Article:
Mathematics Stack Exchange is a question and answer site for people studying math at any level and professionals in related fields. It's 100% free, no registration required.

Sign up
Here's how it works:
  1. Anybody can ask a question
  2. Anybody can answer
  3. The best answers are voted up and rise to the top

If $A$ and $B$ are finite subgroups, of orders $m$ and $n$, respectively, of the abelian group $G$, prove that $AB$ is a subgroup of order $mn$ if $m$ and $n$ are relatively prime.

Lagrange's theorem has not been introduced in this part of the book, so please refrain from using it. I think I managed to prove it by considering the minimal generating set of the subgroups. But my proof is quite long, while this is supposedly middle-level question of the problem set. So I expect to see some simple proofs.

share|cite|improve this question
This might be relevant:… – joriki Oct 26 '11 at 10:12
Without the "relatively prime" condition, this is a famous problem from Herstein's Topics in Algebra, and an elementary solution was only published a couple of years ago IIRC. – user641 Oct 26 '11 at 11:36
@Steve: Herstein's "toughest problem" was "if an abelian group has elements of order $m$ and $n$, then it has an element of order $\mathrm{lcm}(mn)$. It's hard given what the book had covered up until that point. – Arturo Magidin Jan 24 '12 at 16:37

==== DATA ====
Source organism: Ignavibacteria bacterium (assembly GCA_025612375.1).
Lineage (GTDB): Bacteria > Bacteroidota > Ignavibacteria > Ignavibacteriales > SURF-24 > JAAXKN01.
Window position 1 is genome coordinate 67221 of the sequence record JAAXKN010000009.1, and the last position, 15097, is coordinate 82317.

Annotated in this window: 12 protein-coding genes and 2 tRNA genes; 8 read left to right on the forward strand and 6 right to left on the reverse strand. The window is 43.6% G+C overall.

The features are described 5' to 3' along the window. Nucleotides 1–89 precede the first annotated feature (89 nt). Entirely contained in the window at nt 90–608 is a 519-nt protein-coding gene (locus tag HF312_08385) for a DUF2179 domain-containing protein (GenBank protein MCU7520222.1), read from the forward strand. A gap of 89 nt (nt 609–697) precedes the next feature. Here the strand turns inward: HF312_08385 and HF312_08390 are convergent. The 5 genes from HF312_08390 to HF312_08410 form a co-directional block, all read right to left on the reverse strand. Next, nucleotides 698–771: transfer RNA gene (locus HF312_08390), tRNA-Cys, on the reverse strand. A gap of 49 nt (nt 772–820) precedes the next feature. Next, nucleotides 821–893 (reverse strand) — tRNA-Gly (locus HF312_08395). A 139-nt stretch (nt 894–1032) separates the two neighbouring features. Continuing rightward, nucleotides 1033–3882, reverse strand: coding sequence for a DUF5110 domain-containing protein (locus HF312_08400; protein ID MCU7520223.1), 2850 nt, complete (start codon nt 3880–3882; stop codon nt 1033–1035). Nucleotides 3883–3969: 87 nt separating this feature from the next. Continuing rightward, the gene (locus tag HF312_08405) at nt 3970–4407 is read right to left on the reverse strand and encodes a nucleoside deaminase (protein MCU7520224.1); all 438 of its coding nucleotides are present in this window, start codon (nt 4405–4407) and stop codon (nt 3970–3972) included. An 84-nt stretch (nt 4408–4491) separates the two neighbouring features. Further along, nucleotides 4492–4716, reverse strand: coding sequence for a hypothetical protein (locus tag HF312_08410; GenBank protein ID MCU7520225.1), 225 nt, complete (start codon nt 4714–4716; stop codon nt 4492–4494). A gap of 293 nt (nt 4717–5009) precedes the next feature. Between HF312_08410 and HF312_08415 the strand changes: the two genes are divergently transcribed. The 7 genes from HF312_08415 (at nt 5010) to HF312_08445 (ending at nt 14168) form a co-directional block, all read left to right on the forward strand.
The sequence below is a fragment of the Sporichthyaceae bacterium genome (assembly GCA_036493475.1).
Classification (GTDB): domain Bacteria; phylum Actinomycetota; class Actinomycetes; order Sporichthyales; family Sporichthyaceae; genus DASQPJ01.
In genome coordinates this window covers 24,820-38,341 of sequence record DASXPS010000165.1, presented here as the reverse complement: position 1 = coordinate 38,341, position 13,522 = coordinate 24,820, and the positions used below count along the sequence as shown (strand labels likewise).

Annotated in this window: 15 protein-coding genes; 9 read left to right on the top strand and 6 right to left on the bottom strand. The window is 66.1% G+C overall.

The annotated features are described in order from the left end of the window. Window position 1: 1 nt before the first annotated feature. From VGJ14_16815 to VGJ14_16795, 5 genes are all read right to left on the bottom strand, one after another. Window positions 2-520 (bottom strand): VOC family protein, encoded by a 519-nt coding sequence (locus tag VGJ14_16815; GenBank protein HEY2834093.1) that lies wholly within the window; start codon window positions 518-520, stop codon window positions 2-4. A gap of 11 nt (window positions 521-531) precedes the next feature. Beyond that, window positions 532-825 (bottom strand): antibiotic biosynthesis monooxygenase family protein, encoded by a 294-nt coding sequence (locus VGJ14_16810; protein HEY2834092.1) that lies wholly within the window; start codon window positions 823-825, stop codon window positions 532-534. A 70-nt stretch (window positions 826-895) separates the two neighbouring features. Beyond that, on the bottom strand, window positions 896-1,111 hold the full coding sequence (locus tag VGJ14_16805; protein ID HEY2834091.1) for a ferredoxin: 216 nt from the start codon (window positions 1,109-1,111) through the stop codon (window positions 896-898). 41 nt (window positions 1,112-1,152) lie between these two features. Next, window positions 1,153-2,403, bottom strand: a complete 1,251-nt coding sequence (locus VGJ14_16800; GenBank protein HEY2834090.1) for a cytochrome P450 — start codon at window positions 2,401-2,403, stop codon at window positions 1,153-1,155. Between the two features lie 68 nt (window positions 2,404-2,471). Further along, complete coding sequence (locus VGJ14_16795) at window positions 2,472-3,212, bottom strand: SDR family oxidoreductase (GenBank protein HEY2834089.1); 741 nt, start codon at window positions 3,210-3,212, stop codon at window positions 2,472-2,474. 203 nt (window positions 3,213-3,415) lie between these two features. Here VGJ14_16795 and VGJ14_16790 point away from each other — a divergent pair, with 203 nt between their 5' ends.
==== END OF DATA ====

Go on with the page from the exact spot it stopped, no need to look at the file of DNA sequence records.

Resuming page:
The problem is equivalent to proving that $A \cap B = \{ e \}$. – N. S. Jan 24 '12 at 16:52

If $H$ is a finite group of order $r$ and $x\in H$, we can see that $x^r=1$. This is because we have the set $\langle x\rangle:=\{1,x,x^2,\ldots,x^r\}\subset H$, and if $x^r\neq 1$ then $\langle x\rangle$ has more elements than $H$, a contradiction. We say that $\min\{t\in\mathbb{N}:x^t=1\}$ is the order of $x$.

If $t$ is the order of $x$, then $r=st+b$ for some $s$ and $0\leq b<t$. We have that $1=x^r=(x^{t})^sx^b=1^sx^b=x^b=1$, and because of the minimality of $t$, we must have that $b=0$. This shows that $t\mid r$. In fact the same proof shows that if $k$ is any number such that $x^k=1$, then $t\mid k$.

Let's look at the problem now. We can see that $AB=\{ab:a\in A,b\in B\}$ has order less than or equal to $mn$ (one reason is that the function $A\times B\to AB$ that sends $(a,b)\mapsto ab$ is surjective and $|A\times B|=mn$).

When exactly is $ab=a'b'$? This happens if and only if $a(a')^{-1}=b(b)^{-1}$ (because $G$ is abelian). We see that $(a(a')^{-1})$ is in $A$, and so $1=(a(a')^{-1})^{m}=(b(b')^{-1})$. Similarly, we have that $1=(b(b')^{-1})^n=(a(a')^{-1})^m$. Because of what we said earlier we have that the order of $b(b')^{-1}$ divides $m$ and $n$ (and the same with the order of $a(a')^{-1}$). Since $m$ and $n$ are relatively prime, these orders must be equal to 1, and so $b=b'$ and $a=a'$. Thus every element of $AB$ is uniquely written as $ab$ with $a\in A$ and $b\in B$, and so we see that the function $A\times B\to AB$ we described earlier is a bijection, and so we're done.

Of course in this proof I proved Lagrange's theorem....

Another proof would consist of showing that the function $A\times B\to AB$ is an isomorphism (although I'm sure you would use Lagrange too).

share|cite|improve this answer
I kind of assumed Lagrange at first when I said $x^r=1$... It really should be $x^r=x^s$ for some $s$... but the proof I gave below that the order of an element divides the order of the group works here too. – rfauffar Oct 26 '11 at 15:16

Your Answer


By posting your answer, you agree to the privacy policy and terms of service.

Not the answer you're looking for? Browse other questions tagged or ask your own question.